Between 70% and 80% of surgeons in Colorado and throughout the U.S. never receive a complaint about unprofessional behavior. Of those who do, most show a willingness to improve their performance. Still, that leaves a small group of surgeons who are both negligent and hard to work with. This combination can have a negative impact on patient health and safety.
The link between unprofessional behavior and post-operative complications has been made in various studies. A study published in JAMA Surgery in June 2019 shows that the more times a surgeon has been reported by co-workers, the more likely it is that a complication will arise.
The study involved 202 surgeons as well as 1,583 patients who experienced complications like infection, sepsis, pneumonia, stroke or renal conditions in the first 30 days after surgery. Patients were 18% more likely to develop a complication if their surgeon had been reported between one and three occasions. After four or more reports, that risk went up 32% when compared to surgeons who had not been reported in the previous 36 months.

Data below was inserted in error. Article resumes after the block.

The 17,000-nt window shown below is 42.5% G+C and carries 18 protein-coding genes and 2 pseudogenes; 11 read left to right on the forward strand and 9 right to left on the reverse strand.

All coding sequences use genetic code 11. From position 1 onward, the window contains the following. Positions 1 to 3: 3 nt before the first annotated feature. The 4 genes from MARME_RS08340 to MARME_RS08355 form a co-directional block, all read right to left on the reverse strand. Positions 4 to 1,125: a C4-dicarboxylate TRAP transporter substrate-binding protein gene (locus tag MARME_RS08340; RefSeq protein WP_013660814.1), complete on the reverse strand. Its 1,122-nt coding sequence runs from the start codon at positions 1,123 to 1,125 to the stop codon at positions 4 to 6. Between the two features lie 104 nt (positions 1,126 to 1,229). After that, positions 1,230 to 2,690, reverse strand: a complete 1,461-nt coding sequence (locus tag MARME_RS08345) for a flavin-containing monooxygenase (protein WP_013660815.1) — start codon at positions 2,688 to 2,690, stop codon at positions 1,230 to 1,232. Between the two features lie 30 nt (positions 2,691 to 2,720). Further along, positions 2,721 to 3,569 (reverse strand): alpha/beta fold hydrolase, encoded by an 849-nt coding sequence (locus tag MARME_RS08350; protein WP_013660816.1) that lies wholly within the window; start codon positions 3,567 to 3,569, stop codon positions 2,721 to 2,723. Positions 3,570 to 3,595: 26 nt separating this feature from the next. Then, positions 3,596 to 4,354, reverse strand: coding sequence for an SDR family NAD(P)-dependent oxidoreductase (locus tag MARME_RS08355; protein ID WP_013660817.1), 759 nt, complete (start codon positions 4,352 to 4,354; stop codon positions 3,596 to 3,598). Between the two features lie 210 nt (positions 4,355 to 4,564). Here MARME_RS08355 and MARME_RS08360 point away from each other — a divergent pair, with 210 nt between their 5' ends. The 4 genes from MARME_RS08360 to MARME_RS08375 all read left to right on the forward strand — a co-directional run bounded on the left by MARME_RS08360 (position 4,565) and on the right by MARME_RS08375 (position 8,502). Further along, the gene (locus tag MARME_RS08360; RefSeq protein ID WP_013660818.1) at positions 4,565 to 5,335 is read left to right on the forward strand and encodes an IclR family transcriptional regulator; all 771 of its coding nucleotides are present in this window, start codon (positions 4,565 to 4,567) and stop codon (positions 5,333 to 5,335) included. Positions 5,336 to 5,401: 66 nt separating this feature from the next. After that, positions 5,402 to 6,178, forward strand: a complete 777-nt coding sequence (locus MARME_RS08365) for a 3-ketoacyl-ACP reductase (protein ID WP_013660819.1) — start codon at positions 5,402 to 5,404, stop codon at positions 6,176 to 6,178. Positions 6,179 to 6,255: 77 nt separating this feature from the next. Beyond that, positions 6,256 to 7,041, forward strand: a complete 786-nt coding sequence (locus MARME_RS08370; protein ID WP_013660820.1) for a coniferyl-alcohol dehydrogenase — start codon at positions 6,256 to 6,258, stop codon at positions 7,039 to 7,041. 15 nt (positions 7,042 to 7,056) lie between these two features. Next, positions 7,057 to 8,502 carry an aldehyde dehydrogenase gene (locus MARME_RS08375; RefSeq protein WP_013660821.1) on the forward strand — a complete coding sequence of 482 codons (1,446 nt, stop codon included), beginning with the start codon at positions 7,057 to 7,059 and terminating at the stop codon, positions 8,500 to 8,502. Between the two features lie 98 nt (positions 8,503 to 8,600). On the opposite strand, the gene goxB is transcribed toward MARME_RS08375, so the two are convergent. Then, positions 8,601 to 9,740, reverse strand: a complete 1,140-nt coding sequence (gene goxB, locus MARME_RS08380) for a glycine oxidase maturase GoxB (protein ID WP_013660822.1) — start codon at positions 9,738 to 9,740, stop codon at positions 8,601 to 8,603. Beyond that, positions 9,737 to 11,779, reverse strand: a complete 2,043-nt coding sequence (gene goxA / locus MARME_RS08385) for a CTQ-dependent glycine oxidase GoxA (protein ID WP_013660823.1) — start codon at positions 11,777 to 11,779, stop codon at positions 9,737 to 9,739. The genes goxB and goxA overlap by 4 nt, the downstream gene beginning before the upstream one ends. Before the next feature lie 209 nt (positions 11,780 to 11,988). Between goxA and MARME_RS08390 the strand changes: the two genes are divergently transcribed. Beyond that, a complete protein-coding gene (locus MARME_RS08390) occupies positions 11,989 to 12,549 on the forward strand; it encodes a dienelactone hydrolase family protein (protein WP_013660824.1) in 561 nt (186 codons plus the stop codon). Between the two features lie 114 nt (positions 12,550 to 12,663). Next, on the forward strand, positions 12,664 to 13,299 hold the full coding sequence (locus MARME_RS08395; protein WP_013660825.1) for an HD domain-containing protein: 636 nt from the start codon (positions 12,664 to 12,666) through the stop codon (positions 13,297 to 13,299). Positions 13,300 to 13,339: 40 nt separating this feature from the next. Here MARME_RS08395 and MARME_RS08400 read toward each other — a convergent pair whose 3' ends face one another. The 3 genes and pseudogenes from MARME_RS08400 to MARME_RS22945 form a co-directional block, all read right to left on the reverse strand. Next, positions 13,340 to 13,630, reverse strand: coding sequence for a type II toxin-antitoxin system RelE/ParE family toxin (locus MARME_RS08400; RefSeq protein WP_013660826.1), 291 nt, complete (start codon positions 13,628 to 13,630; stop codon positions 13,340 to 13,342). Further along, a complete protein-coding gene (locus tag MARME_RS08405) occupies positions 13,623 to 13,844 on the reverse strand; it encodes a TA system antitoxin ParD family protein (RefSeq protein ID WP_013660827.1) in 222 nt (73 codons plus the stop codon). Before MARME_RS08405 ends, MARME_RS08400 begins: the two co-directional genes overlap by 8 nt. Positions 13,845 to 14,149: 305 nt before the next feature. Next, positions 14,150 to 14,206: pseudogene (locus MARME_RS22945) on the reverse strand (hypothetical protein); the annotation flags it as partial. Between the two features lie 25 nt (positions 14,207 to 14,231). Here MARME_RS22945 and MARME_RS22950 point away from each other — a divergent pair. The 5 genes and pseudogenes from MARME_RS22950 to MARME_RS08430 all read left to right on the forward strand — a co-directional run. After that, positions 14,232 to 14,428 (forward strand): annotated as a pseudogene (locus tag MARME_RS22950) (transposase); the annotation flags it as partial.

Unprofessional behavior includes unsafe care as well as poor communication and disrespectful communication. With an average of 7 million surgeries being performed each year in the U.S., this kind of behavior can affect about 500,000 patients. Complications cost the health care industry about $7 billion a year.
To say that a surgeon is unprofessional is to say that they are neglecting an objective standard of medical care. In other words, this can be malpractice. An individual who has been injured through the negligence of a doctor, nurse or other medical provider may be eligible for compensatory damages. This could cover medical expenses, lost wages and even physical or emotional suffering, depending on the specifics of the injuries. A malpractice victim who thinks they have a strong case may want to consult with an attorney.